The show establishes at least two compelling storylines from the get-go. One involves Deet, a member of the underground-dwelling Grottan clan. Deet is sent on a quest to the above-ground world, where she has never been; at first, she has to wear a cloth tied around her eyes while they adjust to the brightness of the sun. A character who is in tune with nature, Deet approaches this harrowing journey with the joy and wonder of a Gelfling Charles Darwin, making friends with novel species of bugs and worms as she goes. But the above-ground land is dangerous, and the viewer immediately worries for Deet. She has an innocence that makes your heart hurt.
The other storyline that grabs you involves the Al-Maudra, a sort of leader of queens, and her three daughters, all members of the highest-status Vapra clan. Our hero, Brea, the youngest, is the princess library-lurker. She, too, is dragged out of a sheltered life, a quiet existence among her books, but she doesn’t approach this with as much aplomb as Deet.
Brea struggles against her duties imparted to her by her mother and her rule-following, queen-to-be oldest sister, Seladon. The middle sister, Tavra, is a warrior with the laconic, confident personality of someone very physically capable. She mediates between the other two sisters. The interactions between these three were the final piece that sold me on the show. Their relationships simultaneously embody classic tropes from young adult fantasy while being so sisterly and real. The writing and puppetry convey a poignant mix of familial love and resentment between these three characters.
The Dark Crystal: Age of Resistance has a lot of, well, darkness in it. After episode 1, I was marveling at how this story breaks down the idea of colonization in ways children could understand. But after episode 2, I decided would not recommend the show to any child under 12. I think I am not old enough yet for a scene that shockingly closed out the episode, depicting Skeksis punishing one of their own by letting a scorpion-like creature take out his eye.
The seriousness of the show is not unbroken by humor. Andy Sandberg and Bill Hader voice a pair of characters I don’t want to reveal too much about, but their dynamic is charming, and their exposition to the other characters involves puppetry – the creators poking fun at themselves while taking the time to create breathtakingly beautiful meta-puppets. In a later episode, during the tense final face-off between Skeksis and Gelflings, a Fizzgig – a small, round, furry dog-like creature – rolls between the two sides, like a tumbleweed in a Western. These Muppets-esque moments of comic relief make the high-fantasy sincerity of most of the show possible.
The humor, the vulnerability, and humanity of the puppet characters: these things make it possible to embrace the high fantasy and love The Dark Crystal. But there’s more to it than that. The show makes an impact within The Times We Are Living In. Not everybody will feel this way, but a large portion of the kind of audience drawn to this show will feel a certain resonance with current events. A resistance is brewing in the real world. Most of us are momentarily complacent and inactive, like Brea in her library – or even complicit, like the Al-Maudra overseeing the Skeksis’ taxation. But our anger is brewing over the violence of our own Skeksis, and something’s going to overflow.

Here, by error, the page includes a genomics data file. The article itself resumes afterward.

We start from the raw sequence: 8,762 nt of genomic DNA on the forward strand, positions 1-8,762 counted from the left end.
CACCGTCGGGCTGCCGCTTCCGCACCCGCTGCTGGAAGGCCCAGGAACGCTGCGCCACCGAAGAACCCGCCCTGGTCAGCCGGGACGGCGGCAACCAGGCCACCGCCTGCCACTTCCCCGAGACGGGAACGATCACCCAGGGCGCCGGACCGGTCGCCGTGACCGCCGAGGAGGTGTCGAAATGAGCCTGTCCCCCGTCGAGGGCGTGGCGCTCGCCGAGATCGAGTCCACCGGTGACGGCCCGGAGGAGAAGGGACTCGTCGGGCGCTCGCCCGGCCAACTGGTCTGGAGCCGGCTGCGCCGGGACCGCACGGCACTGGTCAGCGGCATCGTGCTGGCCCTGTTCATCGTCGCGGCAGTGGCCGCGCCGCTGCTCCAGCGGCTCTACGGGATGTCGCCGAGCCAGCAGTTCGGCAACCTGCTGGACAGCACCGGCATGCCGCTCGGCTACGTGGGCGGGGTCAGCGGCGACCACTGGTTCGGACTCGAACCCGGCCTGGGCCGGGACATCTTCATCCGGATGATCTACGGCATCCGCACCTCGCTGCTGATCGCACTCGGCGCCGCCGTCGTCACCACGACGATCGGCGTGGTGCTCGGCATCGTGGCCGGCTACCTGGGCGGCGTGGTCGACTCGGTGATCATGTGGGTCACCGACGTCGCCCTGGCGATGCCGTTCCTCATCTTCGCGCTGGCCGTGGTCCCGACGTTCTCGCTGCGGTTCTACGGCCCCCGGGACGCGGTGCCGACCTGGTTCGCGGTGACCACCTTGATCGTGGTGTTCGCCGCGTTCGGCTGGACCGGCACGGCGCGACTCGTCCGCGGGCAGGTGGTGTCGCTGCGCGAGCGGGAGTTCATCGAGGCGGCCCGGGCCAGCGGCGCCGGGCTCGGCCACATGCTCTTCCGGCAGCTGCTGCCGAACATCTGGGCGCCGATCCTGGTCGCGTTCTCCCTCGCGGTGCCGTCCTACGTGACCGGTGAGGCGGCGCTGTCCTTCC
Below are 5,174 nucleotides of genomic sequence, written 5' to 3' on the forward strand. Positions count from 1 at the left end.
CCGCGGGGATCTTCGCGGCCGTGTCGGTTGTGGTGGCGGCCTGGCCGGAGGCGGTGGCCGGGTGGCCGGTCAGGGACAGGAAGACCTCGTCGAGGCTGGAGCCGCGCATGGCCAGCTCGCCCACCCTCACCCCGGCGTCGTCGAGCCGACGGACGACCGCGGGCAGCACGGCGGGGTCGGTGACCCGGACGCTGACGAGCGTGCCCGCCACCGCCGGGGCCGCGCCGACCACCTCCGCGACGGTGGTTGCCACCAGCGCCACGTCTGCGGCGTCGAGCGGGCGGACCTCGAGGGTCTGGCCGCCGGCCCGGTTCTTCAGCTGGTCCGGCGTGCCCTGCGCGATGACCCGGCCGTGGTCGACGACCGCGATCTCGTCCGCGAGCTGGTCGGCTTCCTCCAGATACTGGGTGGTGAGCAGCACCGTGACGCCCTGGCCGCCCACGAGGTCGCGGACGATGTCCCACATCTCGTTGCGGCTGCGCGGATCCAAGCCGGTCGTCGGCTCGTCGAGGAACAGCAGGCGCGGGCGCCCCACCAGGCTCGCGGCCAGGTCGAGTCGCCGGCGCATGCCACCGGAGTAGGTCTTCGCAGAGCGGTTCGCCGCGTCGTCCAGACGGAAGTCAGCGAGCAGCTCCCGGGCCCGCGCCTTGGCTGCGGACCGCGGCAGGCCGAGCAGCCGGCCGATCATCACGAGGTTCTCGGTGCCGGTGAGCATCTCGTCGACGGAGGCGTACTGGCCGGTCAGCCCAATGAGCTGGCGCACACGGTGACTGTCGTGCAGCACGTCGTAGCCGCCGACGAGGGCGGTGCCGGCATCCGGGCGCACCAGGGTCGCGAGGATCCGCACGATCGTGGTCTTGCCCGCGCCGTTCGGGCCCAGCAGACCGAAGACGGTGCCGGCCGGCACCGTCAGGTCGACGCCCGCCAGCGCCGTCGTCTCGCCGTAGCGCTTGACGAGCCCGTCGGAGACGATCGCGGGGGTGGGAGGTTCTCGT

These times we are living in have seen parts of pop culture embrace radical sincerity. That cool, detached cynicism of the 90s is out. Kindness can truly be a radical act – not niceness (read: civility), which is a closed state, but rather acting out of openness, being genuine, having hope, recognizing others’ humanity. This trend is showing itself in media in all sorts of ways. It is because of this trend in our culture, I think, that certain scenes in Dark Crystal filled with high emotion can work properly, can really have impact.
One such scene involves the giant spider-like creatures called Arathim. The Skeksi emperor has convinced the Arathim to side with them against the Gelfling rebellion, in exchange for returning to the Arathim their ancestral home that the Skeksis once expelled them from. This home turns out to be the caves of Grot – the current home of Deet and her family. The Arathim keep up their end of the deal. But when they return to reclaim the caves and drive out the Grottan clan, they find that the cave worms, huge Dune-inspired beasts, have been infected with the Darkening (the world-threatening sickness the Skeksis have set in motion), and are eating the Arathim. The Skeksis have sent them there to die.
In the chaos, Deet manages to open a line of communication to the Arathim; she learns for the first time that the Arathim lived in the caves before Gelflings, and the Skeksis drove them from their home. Deet only takes a moment to assimilate this historical injustice. She explains that her people, the Grottan, are named after this place, but if the Arathim lived in the caves before them, then they are Grottan, too. With that simple statement – in effect, we are all Grottan – Deet repairs an ancient rift between two peoples, and unites them against their common enemy. Together, they lead everyone they can out to the aboveground and safety.
This moment could have been – should have been! – kind of cheesy, but I found it incredibly moving. As I watched, some more detached, adult part of my brain knew that, in real life, long, historical conflicts cannot be so easily solved. But the heart part of my brain longs for this, needs this fantasy. And so I deeply believed in Deet in this world, and her power to cure such wrongs.
That’s when I realized that 2019 is the perfect time for The Dark Crystal: Age of Resistance. Fantasy has become cool as a genre; oppression and revolt are on our minds; and a new era of sincerity without naiveté has come to pop culture, the internet, and real life. Maybe we are finally ready for this show now. May the resistance thrive.